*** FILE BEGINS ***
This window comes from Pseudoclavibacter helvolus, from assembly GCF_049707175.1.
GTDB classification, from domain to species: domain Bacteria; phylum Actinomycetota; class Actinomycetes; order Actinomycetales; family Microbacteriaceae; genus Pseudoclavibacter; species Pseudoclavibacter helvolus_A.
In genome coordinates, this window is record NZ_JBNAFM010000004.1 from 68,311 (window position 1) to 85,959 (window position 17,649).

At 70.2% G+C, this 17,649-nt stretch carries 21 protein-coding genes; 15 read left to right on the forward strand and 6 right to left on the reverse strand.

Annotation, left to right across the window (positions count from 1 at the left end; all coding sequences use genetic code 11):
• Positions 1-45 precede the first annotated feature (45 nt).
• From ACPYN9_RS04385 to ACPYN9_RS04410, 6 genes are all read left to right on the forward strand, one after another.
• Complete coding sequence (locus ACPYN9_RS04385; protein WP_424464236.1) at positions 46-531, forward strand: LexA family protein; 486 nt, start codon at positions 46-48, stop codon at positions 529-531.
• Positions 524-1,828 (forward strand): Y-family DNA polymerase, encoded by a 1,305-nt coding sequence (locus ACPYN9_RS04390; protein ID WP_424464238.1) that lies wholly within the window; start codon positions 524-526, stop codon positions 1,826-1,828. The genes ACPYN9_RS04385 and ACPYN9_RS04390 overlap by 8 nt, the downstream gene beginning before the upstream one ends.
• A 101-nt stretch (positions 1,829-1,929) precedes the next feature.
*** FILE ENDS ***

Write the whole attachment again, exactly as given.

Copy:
This window comes from Pseudoclavibacter helvolus, from assembly GCF_049707175.1.
GTDB classification, from domain to species: domain Bacteria; phylum Actinomycetota; class Actinomycetes; order Actinomycetales; family Microbacteriaceae; genus Pseudoclavibacter; species Pseudoclavibacter helvolus_A.
In genome coordinates, this window is record NZ_JBNAFM010000004.1 from 68,311 (window position 1) to 85,959 (window position 17,649).

At 70.2% G+C, this 17,649-nt stretch carries 21 protein-coding genes; 15 read left to right on the forward strand and 6 right to left on the reverse strand.

Annotation, left to right across the window (positions count from 1 at the left end; all coding sequences use genetic code 11):
• Positions 1-45 precede the first annotated feature (45 nt).
• From ACPYN9_RS04385 to ACPYN9_RS04410, 6 genes are all read left to right on the forward strand, one after another.
• Complete coding sequence (locus ACPYN9_RS04385; protein WP_424464236.1) at positions 46-531, forward strand: LexA family protein; 486 nt, start codon at positions 46-48, stop codon at positions 529-531.
• Positions 524-1,828 (forward strand): Y-family DNA polymerase, encoded by a 1,305-nt coding sequence (locus ACPYN9_RS04390; protein ID WP_424464238.1) that lies wholly within the window; start codon positions 524-526, stop codon positions 1,826-1,828. The genes ACPYN9_RS04385 and ACPYN9_RS04390 overlap by 8 nt, the downstream gene beginning before the upstream one ends.
• A 101-nt stretch (positions 1,829-1,929) precedes the next feature.